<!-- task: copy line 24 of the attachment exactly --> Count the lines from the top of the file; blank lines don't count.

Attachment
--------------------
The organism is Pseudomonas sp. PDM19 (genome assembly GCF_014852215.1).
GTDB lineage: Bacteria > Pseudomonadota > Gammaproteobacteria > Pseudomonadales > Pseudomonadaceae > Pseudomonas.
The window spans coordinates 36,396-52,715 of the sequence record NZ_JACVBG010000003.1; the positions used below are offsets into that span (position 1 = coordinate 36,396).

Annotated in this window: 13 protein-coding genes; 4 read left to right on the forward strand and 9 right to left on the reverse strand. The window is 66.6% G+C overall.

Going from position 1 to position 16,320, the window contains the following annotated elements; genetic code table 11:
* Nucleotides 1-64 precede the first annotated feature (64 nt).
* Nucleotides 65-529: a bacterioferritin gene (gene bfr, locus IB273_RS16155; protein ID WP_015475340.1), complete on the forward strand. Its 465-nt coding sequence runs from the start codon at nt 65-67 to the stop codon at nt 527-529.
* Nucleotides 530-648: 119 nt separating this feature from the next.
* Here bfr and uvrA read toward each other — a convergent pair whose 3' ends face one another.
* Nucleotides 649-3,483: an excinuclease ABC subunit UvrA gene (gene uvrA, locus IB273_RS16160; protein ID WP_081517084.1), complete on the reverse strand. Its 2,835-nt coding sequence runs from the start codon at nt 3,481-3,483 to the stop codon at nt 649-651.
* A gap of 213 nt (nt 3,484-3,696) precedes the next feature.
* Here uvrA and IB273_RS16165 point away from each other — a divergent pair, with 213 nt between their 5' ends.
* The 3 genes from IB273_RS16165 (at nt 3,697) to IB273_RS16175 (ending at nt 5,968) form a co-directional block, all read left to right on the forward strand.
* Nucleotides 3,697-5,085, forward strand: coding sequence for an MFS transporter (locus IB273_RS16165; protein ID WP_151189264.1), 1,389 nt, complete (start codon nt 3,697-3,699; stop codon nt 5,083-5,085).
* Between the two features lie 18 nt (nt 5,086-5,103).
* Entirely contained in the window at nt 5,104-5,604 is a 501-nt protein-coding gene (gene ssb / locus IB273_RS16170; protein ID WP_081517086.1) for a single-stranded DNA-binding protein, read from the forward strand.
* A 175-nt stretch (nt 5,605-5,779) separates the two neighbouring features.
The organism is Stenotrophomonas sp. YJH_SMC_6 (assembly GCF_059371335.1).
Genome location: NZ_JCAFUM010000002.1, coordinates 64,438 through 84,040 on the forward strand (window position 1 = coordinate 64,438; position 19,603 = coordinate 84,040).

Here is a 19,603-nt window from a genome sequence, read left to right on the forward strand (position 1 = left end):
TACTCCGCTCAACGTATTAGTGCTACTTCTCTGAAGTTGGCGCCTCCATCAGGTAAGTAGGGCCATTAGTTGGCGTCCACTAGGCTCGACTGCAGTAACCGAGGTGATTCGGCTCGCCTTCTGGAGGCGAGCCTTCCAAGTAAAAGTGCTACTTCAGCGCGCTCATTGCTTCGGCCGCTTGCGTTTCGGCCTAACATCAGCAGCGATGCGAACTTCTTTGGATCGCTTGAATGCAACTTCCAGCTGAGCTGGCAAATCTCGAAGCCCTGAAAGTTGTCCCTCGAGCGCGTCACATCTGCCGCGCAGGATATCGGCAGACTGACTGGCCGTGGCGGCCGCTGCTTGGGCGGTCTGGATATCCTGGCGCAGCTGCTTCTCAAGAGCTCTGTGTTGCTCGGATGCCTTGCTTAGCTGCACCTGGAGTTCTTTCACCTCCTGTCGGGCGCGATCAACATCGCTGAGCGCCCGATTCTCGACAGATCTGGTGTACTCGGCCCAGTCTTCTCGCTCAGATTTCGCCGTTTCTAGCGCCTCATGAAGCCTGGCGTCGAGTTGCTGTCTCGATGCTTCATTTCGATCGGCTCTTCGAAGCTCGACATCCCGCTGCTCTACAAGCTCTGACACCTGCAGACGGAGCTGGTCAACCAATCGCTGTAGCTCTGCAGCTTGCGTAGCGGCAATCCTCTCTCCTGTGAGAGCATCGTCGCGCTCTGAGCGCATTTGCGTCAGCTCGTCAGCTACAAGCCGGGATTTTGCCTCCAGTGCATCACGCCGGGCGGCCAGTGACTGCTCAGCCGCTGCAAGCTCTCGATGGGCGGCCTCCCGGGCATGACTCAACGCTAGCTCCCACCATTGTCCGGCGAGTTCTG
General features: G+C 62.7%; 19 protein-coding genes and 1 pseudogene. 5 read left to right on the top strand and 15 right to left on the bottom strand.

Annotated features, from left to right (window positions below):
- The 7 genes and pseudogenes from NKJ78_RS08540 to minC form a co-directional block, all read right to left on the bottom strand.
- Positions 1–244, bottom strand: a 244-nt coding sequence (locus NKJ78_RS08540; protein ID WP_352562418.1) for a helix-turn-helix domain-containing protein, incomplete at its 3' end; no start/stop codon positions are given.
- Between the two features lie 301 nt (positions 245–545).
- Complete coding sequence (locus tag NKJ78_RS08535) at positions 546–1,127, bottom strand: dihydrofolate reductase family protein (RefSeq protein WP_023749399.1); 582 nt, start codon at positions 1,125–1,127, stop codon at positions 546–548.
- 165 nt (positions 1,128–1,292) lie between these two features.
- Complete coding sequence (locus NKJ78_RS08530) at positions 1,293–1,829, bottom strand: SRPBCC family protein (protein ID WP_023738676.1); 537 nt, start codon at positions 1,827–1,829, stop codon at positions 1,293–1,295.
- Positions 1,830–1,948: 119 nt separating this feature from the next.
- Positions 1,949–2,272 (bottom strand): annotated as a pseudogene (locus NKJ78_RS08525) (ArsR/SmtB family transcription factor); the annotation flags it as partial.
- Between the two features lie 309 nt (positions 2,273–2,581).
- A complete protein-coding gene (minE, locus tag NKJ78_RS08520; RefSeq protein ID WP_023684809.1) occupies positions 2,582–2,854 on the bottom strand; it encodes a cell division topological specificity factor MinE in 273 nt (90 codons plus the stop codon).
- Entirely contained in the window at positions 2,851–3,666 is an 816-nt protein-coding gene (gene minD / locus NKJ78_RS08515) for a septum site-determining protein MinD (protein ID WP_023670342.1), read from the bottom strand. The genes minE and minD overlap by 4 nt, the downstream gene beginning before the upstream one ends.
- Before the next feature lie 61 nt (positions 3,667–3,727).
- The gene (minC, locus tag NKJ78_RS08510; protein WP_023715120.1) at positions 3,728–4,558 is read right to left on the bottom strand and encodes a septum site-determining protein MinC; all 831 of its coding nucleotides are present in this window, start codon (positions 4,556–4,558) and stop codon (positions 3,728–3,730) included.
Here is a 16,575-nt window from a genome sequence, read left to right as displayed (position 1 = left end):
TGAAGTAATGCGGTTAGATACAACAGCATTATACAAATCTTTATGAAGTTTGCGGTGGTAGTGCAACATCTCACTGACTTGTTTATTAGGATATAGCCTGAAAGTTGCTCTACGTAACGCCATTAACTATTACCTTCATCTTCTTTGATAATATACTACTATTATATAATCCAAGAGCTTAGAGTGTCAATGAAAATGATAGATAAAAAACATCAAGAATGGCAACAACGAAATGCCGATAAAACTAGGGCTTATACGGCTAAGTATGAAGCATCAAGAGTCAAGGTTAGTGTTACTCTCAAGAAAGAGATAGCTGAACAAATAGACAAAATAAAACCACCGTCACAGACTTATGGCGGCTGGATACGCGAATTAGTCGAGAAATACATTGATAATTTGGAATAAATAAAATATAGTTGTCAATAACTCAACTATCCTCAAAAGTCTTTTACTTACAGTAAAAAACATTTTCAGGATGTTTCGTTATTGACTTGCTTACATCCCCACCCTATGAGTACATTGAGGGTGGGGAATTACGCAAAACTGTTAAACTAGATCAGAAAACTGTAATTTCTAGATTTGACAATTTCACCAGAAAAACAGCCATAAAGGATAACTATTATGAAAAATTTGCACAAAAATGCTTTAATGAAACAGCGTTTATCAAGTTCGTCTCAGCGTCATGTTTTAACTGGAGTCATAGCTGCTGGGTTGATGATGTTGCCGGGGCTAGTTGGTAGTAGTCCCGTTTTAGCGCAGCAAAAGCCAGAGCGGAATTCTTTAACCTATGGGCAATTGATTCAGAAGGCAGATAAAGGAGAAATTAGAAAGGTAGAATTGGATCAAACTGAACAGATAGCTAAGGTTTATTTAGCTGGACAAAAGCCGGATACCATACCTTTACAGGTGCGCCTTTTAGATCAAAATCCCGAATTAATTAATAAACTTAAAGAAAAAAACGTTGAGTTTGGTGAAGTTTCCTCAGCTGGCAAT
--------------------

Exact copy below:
- The 7 genes and pseudogenes from NKJ78_RS08540 to minC form a co-directional block, all read right to left on the bottom strand.